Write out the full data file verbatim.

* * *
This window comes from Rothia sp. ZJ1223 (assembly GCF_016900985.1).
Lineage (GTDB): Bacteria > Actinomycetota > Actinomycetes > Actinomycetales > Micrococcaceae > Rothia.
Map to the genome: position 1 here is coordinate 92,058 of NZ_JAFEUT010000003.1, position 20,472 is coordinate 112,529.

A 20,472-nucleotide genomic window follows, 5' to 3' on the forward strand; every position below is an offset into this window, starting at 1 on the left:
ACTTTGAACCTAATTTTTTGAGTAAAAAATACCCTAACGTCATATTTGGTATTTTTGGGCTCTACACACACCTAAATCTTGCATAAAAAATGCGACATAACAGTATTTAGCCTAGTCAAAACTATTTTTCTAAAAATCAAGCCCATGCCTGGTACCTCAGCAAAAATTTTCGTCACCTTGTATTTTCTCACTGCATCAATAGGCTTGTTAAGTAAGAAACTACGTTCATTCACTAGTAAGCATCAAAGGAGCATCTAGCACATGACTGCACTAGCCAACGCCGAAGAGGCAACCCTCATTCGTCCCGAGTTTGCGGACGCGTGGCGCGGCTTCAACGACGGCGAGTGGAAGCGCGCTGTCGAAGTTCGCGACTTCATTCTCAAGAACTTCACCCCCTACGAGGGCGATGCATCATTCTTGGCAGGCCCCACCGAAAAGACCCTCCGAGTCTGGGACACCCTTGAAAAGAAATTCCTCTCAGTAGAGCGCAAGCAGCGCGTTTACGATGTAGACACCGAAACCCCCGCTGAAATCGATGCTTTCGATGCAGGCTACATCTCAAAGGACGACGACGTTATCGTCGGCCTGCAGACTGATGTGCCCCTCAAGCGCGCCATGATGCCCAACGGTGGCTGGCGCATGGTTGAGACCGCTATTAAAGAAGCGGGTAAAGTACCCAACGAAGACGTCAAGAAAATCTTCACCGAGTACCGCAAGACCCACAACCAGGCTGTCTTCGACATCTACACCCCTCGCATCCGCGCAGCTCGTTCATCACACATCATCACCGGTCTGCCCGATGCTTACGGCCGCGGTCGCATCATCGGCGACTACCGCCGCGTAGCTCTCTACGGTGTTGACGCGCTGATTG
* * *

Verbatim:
This window comes from Rothia sp. ZJ1223 (assembly GCF_016900985.1).
Lineage (GTDB): Bacteria > Actinomycetota > Actinomycetes > Actinomycetales > Micrococcaceae > Rothia.
Map to the genome: position 1 here is coordinate 92,058 of NZ_JAFEUT010000003.1, position 20,472 is coordinate 112,529.

A 20,472-nucleotide genomic window follows, 5' to 3' on the forward strand; every position below is an offset into this window, starting at 1 on the left:
ACTTTGAACCTAATTTTTTGAGTAAAAAATACCCTAACGTCATATTTGGTATTTTTGGGCTCTACACACACCTAAATCTTGCATAAAAAATGCGACATAACAGTATTTAGCCTAGTCAAAACTATTTTTCTAAAAATCAAGCCCATGCCTGGTACCTCAGCAAAAATTTTCGTCACCTTGTATTTTCTCACTGCATCAATAGGCTTGTTAAGTAAGAAACTACGTTCATTCACTAGTAAGCATCAAAGGAGCATCTAGCACATGACTGCACTAGCCAACGCCGAAGAGGCAACCCTCATTCGTCCCGAGTTTGCGGACGCGTGGCGCGGCTTCAACGACGGCGAGTGGAAGCGCGCTGTCGAAGTTCGCGACTTCATTCTCAAGAACTTCACCCCCTACGAGGGCGATGCATCATTCTTGGCAGGCCCCACCGAAAAGACCCTCCGAGTCTGGGACACCCTTGAAAAGAAATTCCTCTCAGTAGAGCGCAAGCAGCGCGTTTACGATGTAGACACCGAAACCCCCGCTGAAATCGATGCTTTCGATGCAGGCTACATCTCAAAGGACGACGACGTTATCGTCGGCCTGCAGACTGATGTGCCCCTCAAGCGCGCCATGATGCCCAACGGTGGCTGGCGCATGGTTGAGACCGCTATTAAAGAAGCGGGTAAAGTACCCAACGAAGACGTCAAGAAAATCTTCACCGAGTACCGCAAGACCCACAACCAGGCTGTCTTCGACATCTACACCCCTCGCATCCGCGCAGCTCGTTCATCACACATCATCACCGGTCTGCCCGATGCTTACGGCCGCGGTCGCATCATCGGCGACTACCGCCGCGTAGCTCTCTACGGTGTTGACGCGCTGATTG